After a record wet June, most of Norway headed into one of the warmest and dryest months of July on record, especially in southern and southeastern Norway (Sørlandet and Østlandet). It’s been mighty warm up north, too, and the early August forecast called for more summery weather.
The temperature in the far northern city of Kirkenes was once again just as warm if not warmer than in the Canary Islands this week, at 26C (77F). In the southern part of the country, around Oslo, temperatures were around 2.2 degrees higher than normal, according to researchers at the state meteorological institute.
Moreover, with the exception of the past few days, the rain seemed to stop in July after pouring most of June at the end of a long and cold spring. “We have to go back seven years to find an equally dry month of July,” weather statistician Bernt Lie told newspaper Aftenposten this week.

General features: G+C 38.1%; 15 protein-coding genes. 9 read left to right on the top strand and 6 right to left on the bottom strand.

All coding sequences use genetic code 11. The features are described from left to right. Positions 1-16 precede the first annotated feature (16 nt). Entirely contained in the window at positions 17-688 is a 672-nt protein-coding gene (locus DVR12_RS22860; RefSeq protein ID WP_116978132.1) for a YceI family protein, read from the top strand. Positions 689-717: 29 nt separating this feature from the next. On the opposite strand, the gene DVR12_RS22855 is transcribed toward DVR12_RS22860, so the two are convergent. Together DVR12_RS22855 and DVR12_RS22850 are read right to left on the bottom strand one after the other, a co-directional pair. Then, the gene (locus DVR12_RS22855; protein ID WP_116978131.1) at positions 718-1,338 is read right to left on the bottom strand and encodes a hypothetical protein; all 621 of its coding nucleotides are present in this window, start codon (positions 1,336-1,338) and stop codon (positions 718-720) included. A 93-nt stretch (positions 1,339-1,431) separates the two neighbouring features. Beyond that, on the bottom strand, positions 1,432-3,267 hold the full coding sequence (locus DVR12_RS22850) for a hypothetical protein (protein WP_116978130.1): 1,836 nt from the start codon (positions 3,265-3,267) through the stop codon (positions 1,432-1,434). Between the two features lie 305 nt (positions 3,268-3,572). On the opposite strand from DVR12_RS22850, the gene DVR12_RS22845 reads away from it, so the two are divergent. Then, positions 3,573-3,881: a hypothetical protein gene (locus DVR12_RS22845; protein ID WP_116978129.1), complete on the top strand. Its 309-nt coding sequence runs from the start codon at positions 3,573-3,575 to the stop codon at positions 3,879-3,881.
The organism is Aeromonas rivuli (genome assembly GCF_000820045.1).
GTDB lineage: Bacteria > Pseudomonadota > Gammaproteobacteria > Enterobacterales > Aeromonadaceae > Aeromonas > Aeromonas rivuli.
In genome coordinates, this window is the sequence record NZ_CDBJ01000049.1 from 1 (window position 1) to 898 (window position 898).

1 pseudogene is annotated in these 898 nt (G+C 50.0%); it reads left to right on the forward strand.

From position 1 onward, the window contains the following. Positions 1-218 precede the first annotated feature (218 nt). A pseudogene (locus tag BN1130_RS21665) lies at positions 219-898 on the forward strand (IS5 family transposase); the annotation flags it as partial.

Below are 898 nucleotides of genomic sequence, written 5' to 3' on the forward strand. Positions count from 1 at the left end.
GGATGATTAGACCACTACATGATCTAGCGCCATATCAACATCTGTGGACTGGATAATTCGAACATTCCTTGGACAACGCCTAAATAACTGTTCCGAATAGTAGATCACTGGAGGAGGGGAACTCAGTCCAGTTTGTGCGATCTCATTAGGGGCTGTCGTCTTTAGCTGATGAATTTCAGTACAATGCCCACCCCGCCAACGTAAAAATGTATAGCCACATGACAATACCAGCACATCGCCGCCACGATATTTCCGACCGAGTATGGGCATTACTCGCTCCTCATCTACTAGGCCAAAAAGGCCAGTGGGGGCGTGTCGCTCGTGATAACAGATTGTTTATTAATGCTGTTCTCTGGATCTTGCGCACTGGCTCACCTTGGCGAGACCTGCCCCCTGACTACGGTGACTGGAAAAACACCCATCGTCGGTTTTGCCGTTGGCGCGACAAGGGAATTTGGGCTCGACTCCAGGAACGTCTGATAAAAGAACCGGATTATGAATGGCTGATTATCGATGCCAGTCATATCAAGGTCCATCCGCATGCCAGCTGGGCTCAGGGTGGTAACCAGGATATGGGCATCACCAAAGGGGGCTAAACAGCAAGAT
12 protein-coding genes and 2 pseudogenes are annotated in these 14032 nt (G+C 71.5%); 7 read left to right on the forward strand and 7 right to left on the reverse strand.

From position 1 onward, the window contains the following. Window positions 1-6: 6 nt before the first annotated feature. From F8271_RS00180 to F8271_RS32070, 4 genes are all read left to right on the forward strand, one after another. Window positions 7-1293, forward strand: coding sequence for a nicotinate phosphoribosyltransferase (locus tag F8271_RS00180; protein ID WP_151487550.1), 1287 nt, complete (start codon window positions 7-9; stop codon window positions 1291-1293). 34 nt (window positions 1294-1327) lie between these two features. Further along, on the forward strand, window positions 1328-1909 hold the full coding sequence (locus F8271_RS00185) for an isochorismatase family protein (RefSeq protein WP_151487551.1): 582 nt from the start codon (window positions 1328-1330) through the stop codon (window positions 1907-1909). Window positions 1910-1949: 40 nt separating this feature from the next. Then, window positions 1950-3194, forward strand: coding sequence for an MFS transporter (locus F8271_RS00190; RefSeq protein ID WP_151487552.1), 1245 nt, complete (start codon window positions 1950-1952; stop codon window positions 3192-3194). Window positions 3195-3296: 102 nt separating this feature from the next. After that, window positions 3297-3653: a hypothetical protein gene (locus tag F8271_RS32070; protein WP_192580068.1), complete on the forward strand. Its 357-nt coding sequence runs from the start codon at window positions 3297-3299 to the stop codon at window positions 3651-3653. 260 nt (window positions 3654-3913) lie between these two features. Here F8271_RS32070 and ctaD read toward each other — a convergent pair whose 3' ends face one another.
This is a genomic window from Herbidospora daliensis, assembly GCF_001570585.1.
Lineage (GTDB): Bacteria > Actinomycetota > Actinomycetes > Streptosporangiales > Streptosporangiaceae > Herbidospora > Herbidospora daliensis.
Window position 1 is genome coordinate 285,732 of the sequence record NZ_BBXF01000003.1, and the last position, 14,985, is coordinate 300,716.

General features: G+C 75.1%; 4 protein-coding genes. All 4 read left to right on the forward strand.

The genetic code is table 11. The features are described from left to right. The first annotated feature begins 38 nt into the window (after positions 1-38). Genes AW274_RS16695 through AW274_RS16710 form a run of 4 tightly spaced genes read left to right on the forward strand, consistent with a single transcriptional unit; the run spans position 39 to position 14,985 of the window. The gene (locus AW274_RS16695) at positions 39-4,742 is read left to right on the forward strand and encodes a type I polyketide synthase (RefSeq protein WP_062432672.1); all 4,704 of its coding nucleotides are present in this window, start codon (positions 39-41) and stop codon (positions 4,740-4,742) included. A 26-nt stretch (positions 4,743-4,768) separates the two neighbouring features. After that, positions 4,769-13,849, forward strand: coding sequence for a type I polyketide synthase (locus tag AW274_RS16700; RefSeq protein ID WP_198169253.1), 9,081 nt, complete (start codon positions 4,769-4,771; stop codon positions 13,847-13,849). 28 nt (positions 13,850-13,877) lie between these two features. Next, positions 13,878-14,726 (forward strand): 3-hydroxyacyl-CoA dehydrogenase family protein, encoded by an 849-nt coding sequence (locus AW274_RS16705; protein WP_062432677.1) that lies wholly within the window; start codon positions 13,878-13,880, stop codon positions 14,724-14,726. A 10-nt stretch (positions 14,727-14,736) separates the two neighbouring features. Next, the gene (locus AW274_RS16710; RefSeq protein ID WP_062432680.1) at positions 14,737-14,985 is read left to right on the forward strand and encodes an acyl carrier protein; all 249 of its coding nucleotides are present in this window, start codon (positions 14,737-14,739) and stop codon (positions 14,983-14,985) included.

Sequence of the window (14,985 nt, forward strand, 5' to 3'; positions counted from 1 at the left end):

July in Norway this year also had five times as many “high summer days,” when the maximum temperature was at least 25C, than in 2006, the country’s last relatively warm and dry summer.
The southern county of Aust-Agder, meanwhile, could claim the country’s highest official temperature during the last two weeks of July. It was 33.4C (92F) in Byglandsfjord-Neset on Sunday July 21, which also was the highest temperature recorded in the area for 150 years.
Oslo residents were told to brace for thunderstorms over the weekend, but temperatures were expected to remain high, at around 25C, with more sun expected early next week.